What if a change to American gun laws comes not from a tragedy on its own soil, but from one overseas? Nicholas Kristof in the New York Times:
Why can’t leaders in America learn from experience, the way leaders in other countries do? After a massacre in Australia in 1996, the government there took far-reaching action to tighten gun policy. In contrast, every day in America, another hundred people die from gun violence and 300 more are injured — and our president and Congress do nothing.
In fairness, liberals have often been unhelpful, broadcasting their own ignorance about the firearms they propose to regulate, or speaking blithely of banning guns or of “gun control” in ways that drive responsible gun owners into the arms of the N.R.A. I suggest dropping references to “gun control” and instead speaking of “gun safety.”
Now, the gun lobby in the US will of course point out that New Zealand is a very different place.
But then, in some respects, it isn’t: it has a strong, gun-loving community of people who like to hunt and shoot as a hobby. There is a continued sense of concern around government overreach and “political correctness”. And, there are long-standing tensions between the country’s indigenous and the colonising Europeans.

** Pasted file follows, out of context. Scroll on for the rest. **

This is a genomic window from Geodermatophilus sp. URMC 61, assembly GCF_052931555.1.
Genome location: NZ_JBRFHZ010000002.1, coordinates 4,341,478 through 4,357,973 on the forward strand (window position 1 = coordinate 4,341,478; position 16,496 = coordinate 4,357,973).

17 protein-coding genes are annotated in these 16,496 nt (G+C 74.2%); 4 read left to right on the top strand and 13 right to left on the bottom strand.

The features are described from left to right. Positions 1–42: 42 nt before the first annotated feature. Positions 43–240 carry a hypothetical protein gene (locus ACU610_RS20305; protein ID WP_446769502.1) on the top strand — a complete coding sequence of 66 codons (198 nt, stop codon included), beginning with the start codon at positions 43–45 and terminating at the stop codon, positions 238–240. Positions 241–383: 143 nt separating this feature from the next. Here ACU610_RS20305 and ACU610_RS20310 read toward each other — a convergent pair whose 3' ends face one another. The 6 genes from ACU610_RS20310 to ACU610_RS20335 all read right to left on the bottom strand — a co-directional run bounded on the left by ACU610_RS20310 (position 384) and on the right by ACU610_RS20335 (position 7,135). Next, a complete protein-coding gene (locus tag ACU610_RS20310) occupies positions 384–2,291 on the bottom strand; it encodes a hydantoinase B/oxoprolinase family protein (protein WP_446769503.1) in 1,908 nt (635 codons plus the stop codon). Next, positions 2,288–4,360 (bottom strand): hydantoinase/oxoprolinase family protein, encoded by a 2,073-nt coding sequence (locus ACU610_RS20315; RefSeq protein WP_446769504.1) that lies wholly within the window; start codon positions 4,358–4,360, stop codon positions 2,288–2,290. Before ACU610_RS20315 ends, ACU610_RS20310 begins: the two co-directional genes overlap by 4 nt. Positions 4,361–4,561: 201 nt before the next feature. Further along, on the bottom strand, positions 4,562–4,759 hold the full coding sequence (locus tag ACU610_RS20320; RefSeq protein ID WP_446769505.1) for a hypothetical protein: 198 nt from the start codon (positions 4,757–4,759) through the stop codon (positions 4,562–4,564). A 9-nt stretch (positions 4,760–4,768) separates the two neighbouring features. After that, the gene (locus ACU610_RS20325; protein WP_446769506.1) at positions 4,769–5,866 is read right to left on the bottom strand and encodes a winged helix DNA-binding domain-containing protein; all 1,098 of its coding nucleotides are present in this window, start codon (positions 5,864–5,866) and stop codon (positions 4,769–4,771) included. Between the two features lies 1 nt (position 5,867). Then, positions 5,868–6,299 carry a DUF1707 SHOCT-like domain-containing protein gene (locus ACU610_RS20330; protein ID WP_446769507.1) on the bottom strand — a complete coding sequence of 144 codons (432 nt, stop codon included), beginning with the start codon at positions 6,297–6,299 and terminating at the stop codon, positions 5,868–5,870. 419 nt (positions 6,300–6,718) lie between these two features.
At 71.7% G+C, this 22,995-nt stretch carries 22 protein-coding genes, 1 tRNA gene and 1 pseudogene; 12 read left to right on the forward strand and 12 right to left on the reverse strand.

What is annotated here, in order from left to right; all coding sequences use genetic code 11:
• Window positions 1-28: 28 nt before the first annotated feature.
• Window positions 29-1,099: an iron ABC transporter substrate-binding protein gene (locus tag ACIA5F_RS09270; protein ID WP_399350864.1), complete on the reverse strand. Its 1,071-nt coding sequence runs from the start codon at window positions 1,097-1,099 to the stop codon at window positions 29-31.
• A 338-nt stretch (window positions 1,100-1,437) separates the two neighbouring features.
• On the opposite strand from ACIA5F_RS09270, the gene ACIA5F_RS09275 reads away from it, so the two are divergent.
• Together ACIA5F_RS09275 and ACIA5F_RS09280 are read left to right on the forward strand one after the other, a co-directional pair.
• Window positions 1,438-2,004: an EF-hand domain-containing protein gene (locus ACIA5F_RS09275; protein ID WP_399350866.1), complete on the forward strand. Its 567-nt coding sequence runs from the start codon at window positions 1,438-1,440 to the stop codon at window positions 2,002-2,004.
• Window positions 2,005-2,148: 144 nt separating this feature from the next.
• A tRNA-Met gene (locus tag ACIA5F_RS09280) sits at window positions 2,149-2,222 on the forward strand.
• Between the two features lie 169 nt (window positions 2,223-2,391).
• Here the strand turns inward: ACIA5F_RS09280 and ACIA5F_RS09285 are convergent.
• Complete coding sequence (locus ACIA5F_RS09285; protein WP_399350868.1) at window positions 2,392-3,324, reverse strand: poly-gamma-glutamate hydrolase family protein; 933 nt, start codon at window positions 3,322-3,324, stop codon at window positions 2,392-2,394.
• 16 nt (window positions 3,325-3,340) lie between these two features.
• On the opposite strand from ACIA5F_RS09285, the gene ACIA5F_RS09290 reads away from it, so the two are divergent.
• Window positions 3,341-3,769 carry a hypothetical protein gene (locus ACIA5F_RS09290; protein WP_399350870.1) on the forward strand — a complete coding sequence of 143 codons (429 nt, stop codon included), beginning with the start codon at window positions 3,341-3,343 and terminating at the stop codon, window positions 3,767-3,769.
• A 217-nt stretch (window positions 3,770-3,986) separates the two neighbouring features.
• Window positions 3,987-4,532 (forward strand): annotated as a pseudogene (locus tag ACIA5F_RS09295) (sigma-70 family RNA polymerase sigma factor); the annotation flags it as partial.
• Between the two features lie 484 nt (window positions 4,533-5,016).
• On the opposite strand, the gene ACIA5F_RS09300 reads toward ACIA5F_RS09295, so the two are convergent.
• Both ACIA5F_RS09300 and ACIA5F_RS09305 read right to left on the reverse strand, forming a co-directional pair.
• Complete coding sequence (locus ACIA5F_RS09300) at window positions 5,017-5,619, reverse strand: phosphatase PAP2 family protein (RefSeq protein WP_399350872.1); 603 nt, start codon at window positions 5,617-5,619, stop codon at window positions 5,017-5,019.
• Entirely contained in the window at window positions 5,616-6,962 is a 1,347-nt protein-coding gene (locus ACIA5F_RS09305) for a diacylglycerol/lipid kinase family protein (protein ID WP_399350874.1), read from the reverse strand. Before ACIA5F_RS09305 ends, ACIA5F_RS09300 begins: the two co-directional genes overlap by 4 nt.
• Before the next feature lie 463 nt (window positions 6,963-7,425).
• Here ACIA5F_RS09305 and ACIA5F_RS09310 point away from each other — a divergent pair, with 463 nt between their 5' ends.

And yet, NZ PM Jacinda Adhern makes this look straightforward. Bloomberg:
New Zealand will ban military style semi-automatics and assault rifles and establish a nationwide buyback of the weapons in the wake of a terrorist attack on two mosques that left 50 people dead.
The ban takes immediate effect to prevent the stockpiling of weapons while the legislation is being drafted, Prime Minister Jacinda Ardern told reporters Thursday.
“I strongly believe that the vast majority of legitimate gun owners in New Zealand will understand that these moves are in the national interest, and will take these changes in their stride,” she said in a statement.